Charles Swindoll, in his book The Finishing Touch, recalled starting his ministry in California.
After many years of pastoring in a small town, he suddenly faced a city teeming with people. As he thought about the enormity of the task ahead, God reminded him that it was impossible to reach everyone. His responsibility was to make a difference in the lives of those he came in contact with.
In his words, “I stopped paying attention to the enormity of the impossible and started pouring my time and energy into the possible.” This made all the difference for him.
I don’t know about you, but I relate to this story. Often I have been faced with seemingly impossible tasks. Something big becomes overwhelming and I don’t know how to cope. That’s when I need to focus on the next possible step. God will direct me to achieve what is needed.
Another quote I like is by Lysa Terkeurst, from her book Embraced. “Even if you don’t know all the details of your calling quite yet, thank God for making you perfectly equipped for your assignment ahead. And when insecurities start to make you doubt, flip it around and say, “God, I may doubt myself, But I will not doubt You. So, I will let Your perfection override my feelings of imperfection and do what You instruct me.”
The lesson for me is to trust God and not to rely on my own strength. Each morning He provides me with what I need in order to accomplish his plan for that day. The perfection of God will always override my imperfection and turn the enormity of the impossible into something possible.
Great is his faithfulness; his mercies begin afresh each morning. (Lamentations 3:23 NLT)
I was listening to a speaker who specializes in resiliency training. She told us resilience is the ability to bounce back.
Among the factors that enter into this are goals, intentions, mindset, mental and physical energy. A good reminder to take care of ourselves in all these areas came from her statement, “You are your number one asset.” The part of her presentation I found most interesting had to do with the practice of exercising our minds. I learned that when we do something differently we are creating new neural pathways. This is the equivalent of a gym workout for our brains.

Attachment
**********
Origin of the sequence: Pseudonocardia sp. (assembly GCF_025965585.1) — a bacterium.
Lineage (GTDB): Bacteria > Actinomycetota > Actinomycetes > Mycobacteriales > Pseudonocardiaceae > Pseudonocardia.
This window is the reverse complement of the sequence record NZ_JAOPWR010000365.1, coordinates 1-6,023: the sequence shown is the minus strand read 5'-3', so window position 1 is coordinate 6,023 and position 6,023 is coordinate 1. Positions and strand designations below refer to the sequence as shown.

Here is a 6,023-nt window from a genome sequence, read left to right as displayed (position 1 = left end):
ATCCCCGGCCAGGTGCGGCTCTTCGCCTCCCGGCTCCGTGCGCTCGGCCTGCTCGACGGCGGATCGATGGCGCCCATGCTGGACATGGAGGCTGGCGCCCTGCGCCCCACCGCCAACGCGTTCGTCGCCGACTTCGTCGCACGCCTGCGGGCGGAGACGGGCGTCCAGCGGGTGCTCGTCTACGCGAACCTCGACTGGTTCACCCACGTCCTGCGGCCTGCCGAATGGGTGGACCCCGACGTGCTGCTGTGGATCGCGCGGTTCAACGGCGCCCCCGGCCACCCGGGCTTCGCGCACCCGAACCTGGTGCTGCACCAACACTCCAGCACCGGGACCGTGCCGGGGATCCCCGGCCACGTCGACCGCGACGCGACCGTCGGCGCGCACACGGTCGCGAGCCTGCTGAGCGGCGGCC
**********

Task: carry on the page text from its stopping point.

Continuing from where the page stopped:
Now, here comes the exciting news. When we exercise our brains we actually burn more calories. An example of this was that walking backwards burns ten times as many calories as walking forwards!
In other words, when I try something new, it’s good for me physically and mentally.
I think of all the times I chose to remain in my safe little comfort zone rather than stretching out of it to try new things. Little did I know how much was at stake. Not only was it more difficult to bounce back from the setbacks in life, I was robbing both my brain and my body of stimulation they needed to keep me healthy.
The next time I’m tempted to play it safe, I think I’ll walk backwards, create some new neural pathways and rethink that decision!
“People who soar are those who refuse to sit back, sigh and wish things would change. They neither complain of their lot nor passively dream of some distant ship coming in. Rather, they visualize in their minds that they are not quitters; they will not allow life’s circumstances to push them down and hold them under.” Charles Swindoll